Everyone makes mistakes. Everyone makes bad choices. Some mistakes and some questionable choices are worse than others. And sometimes, those mistakes and poor decisions can come back to haunt us.
Let’s say, for example, that you have a past felony on your record. And let’s say that you are now the plaintiff in a personal injury case. You may be wondering if your prior felony will affect your personal injury case. The answer is, “maybe.”
The type of felony and when it occurred can make a big difference
A prior felony conviction will likely harm your personal injury case if:
- The conviction occurred fairly recently.
- The crime you committed involved deceit or was a financial crime.
- State laws permit the admission of information about prior bad acts as evidence of character (i.e. – whether you are truthful) in civil litigation.
In general, any felony conviction that occurred within 10 years of the civil matter in question may, potentially be used against you. That does not necessarily mean it would be, however. This is because the judge could disallow it if he or she determined its admission would unfairly influence the jury at trial.
How information about a prior felony could be used against you
Assuming the information about your prior felony is admissible and the judge allows it, there are two ways the defense could use it against you.
The first would be to challenge your credibility. This would most likely occur if you were testifying on your behalf. It would also be likely if you were convicted of felony fraud or a similar offense involving dishonesty.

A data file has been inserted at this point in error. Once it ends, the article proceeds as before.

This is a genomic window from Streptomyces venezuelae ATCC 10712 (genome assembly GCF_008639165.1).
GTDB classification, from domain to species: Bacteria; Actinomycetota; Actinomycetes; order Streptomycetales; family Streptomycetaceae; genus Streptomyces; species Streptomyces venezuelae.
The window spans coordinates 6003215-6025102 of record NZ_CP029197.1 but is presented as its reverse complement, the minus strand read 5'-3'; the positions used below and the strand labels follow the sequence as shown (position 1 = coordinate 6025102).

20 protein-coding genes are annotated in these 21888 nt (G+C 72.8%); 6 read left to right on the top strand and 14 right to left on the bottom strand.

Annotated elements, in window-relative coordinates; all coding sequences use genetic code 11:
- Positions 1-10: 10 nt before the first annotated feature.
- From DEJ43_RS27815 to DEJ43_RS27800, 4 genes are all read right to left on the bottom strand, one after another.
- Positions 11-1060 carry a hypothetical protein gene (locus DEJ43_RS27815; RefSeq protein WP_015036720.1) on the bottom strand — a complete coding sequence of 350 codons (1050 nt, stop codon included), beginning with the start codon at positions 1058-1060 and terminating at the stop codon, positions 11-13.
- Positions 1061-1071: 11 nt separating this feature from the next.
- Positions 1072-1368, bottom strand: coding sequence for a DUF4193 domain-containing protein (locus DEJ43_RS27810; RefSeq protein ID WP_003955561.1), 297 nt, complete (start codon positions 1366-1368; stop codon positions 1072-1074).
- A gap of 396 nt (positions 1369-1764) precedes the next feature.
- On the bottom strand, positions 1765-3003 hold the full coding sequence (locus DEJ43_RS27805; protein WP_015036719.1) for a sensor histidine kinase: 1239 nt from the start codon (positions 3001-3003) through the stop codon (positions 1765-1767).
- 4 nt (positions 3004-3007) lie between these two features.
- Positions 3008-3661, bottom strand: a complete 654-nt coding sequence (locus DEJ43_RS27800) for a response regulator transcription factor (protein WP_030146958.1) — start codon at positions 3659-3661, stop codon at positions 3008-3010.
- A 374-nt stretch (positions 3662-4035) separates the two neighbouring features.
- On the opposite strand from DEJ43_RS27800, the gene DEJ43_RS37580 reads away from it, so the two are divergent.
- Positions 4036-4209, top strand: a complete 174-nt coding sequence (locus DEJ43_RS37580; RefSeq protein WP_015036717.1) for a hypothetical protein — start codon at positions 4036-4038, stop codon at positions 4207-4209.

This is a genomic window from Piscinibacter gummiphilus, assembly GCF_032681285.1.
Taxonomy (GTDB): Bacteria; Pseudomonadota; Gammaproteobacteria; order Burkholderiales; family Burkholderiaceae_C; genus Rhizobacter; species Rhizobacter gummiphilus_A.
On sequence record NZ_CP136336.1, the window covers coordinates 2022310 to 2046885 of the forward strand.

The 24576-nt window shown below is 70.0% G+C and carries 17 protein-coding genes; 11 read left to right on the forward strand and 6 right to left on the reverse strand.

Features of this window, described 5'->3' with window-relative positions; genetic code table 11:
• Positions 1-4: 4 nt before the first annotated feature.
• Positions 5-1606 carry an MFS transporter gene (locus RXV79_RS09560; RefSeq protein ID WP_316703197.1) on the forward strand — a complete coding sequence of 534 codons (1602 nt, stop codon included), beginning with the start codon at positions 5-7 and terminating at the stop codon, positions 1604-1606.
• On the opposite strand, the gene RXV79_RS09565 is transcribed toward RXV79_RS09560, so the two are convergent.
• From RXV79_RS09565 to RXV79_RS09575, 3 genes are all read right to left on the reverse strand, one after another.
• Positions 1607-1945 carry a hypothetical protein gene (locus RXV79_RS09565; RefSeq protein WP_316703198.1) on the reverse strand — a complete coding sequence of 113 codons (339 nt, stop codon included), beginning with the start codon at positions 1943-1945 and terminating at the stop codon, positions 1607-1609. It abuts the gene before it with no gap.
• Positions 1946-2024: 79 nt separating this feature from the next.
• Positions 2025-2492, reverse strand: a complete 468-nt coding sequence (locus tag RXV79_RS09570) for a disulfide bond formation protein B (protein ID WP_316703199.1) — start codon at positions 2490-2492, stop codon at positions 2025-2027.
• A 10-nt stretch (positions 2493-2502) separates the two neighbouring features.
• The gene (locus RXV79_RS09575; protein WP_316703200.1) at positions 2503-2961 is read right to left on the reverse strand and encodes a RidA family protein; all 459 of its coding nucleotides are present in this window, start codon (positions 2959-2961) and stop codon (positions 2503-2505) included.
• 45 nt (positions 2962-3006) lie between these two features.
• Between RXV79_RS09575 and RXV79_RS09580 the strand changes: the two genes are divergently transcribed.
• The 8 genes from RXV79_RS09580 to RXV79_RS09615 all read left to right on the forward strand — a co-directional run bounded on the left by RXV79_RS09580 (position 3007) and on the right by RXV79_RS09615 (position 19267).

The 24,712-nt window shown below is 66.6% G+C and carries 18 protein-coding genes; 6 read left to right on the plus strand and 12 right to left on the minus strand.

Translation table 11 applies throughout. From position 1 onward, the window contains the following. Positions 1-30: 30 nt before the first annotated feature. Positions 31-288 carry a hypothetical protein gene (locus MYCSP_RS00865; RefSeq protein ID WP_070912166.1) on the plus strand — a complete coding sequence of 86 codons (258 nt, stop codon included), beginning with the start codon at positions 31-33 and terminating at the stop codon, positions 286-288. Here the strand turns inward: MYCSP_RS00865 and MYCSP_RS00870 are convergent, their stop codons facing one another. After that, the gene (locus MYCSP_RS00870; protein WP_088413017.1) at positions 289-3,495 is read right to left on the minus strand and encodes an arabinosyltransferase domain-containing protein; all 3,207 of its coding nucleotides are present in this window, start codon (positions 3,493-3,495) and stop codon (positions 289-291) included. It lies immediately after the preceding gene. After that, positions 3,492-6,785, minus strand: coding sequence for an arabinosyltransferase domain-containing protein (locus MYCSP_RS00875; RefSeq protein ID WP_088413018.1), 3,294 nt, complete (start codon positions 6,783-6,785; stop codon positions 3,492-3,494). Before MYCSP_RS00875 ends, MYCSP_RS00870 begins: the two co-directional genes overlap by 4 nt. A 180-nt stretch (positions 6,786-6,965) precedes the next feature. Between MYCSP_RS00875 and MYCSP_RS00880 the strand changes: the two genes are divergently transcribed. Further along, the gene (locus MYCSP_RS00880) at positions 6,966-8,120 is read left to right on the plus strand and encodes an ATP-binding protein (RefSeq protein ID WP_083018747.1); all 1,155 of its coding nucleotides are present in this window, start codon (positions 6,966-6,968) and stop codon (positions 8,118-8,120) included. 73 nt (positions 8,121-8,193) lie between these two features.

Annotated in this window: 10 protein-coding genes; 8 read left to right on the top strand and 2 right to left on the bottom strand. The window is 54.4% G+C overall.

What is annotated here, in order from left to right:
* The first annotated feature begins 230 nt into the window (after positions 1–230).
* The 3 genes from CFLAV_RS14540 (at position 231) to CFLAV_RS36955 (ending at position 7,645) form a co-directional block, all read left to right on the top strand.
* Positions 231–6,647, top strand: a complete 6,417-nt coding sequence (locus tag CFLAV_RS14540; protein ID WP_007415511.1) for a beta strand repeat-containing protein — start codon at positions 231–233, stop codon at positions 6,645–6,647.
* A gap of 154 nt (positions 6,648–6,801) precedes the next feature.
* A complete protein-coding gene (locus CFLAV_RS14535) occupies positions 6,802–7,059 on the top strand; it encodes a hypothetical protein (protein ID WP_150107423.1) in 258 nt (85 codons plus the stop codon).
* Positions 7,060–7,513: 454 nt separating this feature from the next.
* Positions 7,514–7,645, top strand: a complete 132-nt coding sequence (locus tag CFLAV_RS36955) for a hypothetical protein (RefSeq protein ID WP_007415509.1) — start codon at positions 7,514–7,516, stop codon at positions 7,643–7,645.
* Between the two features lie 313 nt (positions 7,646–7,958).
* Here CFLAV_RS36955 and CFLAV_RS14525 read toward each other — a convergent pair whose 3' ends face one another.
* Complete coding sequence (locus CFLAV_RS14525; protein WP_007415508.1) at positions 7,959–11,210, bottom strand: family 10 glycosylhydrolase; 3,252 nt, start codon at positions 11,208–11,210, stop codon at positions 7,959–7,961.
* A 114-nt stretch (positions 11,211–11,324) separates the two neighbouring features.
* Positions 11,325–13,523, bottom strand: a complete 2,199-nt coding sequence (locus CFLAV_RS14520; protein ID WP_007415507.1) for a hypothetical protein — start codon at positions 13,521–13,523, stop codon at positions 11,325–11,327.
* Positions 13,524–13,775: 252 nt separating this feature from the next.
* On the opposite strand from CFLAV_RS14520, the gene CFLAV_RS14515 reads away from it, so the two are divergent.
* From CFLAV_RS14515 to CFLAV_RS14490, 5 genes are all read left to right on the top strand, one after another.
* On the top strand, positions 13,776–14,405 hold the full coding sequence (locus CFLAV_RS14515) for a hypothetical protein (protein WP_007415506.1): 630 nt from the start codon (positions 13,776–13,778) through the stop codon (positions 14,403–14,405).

If information about your prior felony is admissible for impeachment, the defense may also use it to try to catch you in a lie. Let’s say, for example, that you are asked about your character at trial. In response, you indicate that you are generally an honest, responsible citizen. The defense could then raise the issue of your prior felony. This could hurt your case, especially if the felony included some type of dishonesty.
Other ways in which a prior felony could affect your personal injury case
A prior felony could also affect your ability to get a fair settlement out of court. If the lawyer for the defendant or the defendant’s insurance company discovers it, they may assume you prefer not to take your civil case to trial. They may also assume that you would be willing to take any settlement to avoid it. Based on these assumptions they may offer a much lower settlement than you deserve.
How we can help
If you were hurt in any sort of accident due to someone else’s negligence, you are legally entitled to compensation for your physical, emotional, and financial losses. As Personal injury lawyers, it is our job to ensure you get the compensation you deserve. However, the amount you recover is not guaranteed.
If you have a prior felony and you are concerned about how it may affect your case, there are some things we can do to level the playing field. First and foremost, we do our best to keep your personal information protected. That means, we will take steps to prevent your date of birth, social security number, or driver’s license number from being disclosed to the opposing party. Other measures include requesting a bench trial – meaning thata judge would hear your case rather than a jury – or filing a request to keep evidence of your felony from being disclosed
Depending on all of your circumstances, we may also be able to argue that your criminal history is not relevant to the case at hand. If a judge agrees, the information about your prior felony may not be admissible.
To learn more about how a prior felony may affect your personal injury case and how we can help, let Van Law Firm help you today. Contact us at (702)529-1011 for a free consultation today!